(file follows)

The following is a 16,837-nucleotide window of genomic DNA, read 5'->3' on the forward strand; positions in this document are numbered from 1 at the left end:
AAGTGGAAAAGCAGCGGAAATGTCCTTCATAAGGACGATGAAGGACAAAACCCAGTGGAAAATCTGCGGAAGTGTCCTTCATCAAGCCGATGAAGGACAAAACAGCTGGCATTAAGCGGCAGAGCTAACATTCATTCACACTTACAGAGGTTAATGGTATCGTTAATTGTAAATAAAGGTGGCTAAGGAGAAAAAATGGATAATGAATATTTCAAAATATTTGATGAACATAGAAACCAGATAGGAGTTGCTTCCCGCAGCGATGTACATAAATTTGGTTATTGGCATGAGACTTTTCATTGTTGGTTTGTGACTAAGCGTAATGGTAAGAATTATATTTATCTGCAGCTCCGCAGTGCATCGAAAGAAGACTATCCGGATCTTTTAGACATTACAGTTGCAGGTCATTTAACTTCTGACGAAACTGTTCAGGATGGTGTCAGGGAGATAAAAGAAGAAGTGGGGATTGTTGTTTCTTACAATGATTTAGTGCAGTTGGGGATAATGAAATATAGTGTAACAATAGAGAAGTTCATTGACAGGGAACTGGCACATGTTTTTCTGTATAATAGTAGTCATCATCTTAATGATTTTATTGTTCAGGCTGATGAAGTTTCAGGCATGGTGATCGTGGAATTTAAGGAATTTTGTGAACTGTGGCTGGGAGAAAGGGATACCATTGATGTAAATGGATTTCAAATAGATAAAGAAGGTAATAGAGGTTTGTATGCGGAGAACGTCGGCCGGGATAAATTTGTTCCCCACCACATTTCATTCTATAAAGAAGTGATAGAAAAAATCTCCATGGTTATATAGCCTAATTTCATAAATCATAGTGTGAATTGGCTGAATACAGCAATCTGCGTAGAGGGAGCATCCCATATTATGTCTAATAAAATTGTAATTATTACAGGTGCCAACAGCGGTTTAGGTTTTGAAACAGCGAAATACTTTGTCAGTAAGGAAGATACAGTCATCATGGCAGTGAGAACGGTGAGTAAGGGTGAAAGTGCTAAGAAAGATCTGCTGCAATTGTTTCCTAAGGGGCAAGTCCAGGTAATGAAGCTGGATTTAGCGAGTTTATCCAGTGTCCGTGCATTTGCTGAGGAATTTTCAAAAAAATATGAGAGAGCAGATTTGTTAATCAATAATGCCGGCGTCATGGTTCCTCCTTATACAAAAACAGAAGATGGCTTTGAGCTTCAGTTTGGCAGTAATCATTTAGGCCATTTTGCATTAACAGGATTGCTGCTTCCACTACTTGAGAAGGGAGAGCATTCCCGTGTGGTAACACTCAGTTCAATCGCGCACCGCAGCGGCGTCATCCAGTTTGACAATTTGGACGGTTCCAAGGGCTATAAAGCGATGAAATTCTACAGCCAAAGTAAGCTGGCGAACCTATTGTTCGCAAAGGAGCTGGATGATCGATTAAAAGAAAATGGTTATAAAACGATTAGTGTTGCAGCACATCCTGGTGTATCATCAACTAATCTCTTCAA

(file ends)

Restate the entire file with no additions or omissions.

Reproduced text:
The following is a 16,837-nucleotide window of genomic DNA, read 5'->3' on the forward strand; positions in this document are numbered from 1 at the left end:
AAGTGGAAAAGCAGCGGAAATGTCCTTCATAAGGACGATGAAGGACAAAACCCAGTGGAAAATCTGCGGAAGTGTCCTTCATCAAGCCGATGAAGGACAAAACAGCTGGCATTAAGCGGCAGAGCTAACATTCATTCACACTTACAGAGGTTAATGGTATCGTTAATTGTAAATAAAGGTGGCTAAGGAGAAAAAATGGATAATGAATATTTCAAAATATTTGATGAACATAGAAACCAGATAGGAGTTGCTTCCCGCAGCGATGTACATAAATTTGGTTATTGGCATGAGACTTTTCATTGTTGGTTTGTGACTAAGCGTAATGGTAAGAATTATATTTATCTGCAGCTCCGCAGTGCATCGAAAGAAGACTATCCGGATCTTTTAGACATTACAGTTGCAGGTCATTTAACTTCTGACGAAACTGTTCAGGATGGTGTCAGGGAGATAAAAGAAGAAGTGGGGATTGTTGTTTCTTACAATGATTTAGTGCAGTTGGGGATAATGAAATATAGTGTAACAATAGAGAAGTTCATTGACAGGGAACTGGCACATGTTTTTCTGTATAATAGTAGTCATCATCTTAATGATTTTATTGTTCAGGCTGATGAAGTTTCAGGCATGGTGATCGTGGAATTTAAGGAATTTTGTGAACTGTGGCTGGGAGAAAGGGATACCATTGATGTAAATGGATTTCAAATAGATAAAGAAGGTAATAGAGGTTTGTATGCGGAGAACGTCGGCCGGGATAAATTTGTTCCCCACCACATTTCATTCTATAAAGAAGTGATAGAAAAAATCTCCATGGTTATATAGCCTAATTTCATAAATCATAGTGTGAATTGGCTGAATACAGCAATCTGCGTAGAGGGAGCATCCCATATTATGTCTAATAAAATTGTAATTATTACAGGTGCCAACAGCGGTTTAGGTTTTGAAACAGCGAAATACTTTGTCAGTAAGGAAGATACAGTCATCATGGCAGTGAGAACGGTGAGTAAGGGTGAAAGTGCTAAGAAAGATCTGCTGCAATTGTTTCCTAAGGGGCAAGTCCAGGTAATGAAGCTGGATTTAGCGAGTTTATCCAGTGTCCGTGCATTTGCTGAGGAATTTTCAAAAAAATATGAGAGAGCAGATTTGTTAATCAATAATGCCGGCGTCATGGTTCCTCCTTATACAAAAACAGAAGATGGCTTTGAGCTTCAGTTTGGCAGTAATCATTTAGGCCATTTTGCATTAACAGGATTGCTGCTTCCACTACTTGAGAAGGGAGAGCATTCCCGTGTGGTAACACTCAGTTCAATCGCGCACCGCAGCGGCGTCATCCAGTTTGACAATTTGGACGGTTCCAAGGGCTATAAAGCGATGAAATTCTACAGCCAAAGTAAGCTGGCGAACCTATTGTTCGCAAAGGAGCTGGATGATCGATTAAAAGAAAATGGTTATAAAACGATTAGTGTTGCAGCACATCCTGGTGTATCATCAACTAATCTCTTCAA